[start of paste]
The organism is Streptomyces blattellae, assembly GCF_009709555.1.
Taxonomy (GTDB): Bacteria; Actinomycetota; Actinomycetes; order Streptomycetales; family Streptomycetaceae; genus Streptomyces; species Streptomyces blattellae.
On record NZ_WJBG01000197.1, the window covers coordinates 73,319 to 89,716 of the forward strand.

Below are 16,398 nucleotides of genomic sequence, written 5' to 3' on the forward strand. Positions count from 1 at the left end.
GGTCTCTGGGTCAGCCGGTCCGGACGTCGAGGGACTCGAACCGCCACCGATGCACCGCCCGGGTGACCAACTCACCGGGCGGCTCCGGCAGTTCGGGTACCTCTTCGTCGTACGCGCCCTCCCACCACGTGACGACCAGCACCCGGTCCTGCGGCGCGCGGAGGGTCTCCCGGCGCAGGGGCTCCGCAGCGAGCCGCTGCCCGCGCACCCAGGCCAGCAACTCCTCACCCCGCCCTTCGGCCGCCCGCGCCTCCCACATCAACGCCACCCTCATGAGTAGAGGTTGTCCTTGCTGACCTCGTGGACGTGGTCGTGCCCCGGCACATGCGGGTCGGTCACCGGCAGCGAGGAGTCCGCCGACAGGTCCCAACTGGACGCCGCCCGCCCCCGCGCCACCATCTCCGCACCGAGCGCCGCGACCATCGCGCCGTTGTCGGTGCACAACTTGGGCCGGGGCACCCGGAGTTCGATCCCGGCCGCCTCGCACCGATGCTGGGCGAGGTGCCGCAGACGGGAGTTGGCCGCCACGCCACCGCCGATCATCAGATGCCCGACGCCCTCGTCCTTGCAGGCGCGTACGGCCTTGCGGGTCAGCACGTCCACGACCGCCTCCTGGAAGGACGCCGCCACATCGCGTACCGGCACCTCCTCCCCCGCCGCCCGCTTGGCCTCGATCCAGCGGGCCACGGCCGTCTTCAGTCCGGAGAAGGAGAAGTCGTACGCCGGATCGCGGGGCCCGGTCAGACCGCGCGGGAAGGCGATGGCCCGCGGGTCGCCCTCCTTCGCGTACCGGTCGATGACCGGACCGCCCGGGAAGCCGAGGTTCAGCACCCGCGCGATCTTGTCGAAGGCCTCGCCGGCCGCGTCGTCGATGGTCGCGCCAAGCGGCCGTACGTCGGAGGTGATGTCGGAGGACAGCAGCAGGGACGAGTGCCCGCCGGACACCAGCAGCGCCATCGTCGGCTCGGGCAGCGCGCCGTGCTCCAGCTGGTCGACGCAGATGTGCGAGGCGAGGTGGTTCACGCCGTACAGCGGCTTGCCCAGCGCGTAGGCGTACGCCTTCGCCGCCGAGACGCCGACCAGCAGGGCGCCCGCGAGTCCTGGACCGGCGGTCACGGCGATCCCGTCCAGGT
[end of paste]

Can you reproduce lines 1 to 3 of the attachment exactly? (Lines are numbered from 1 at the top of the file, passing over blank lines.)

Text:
The organism is Streptomyces blattellae, assembly GCF_009709555.1.
Taxonomy (GTDB): Bacteria; Actinomycetota; Actinomycetes; order Streptomycetales; family Streptomycetaceae; genus Streptomyces; species Streptomyces blattellae.
On record NZ_WJBG01000197.1, the window covers coordinates 73,319 to 89,716 of the forward strand.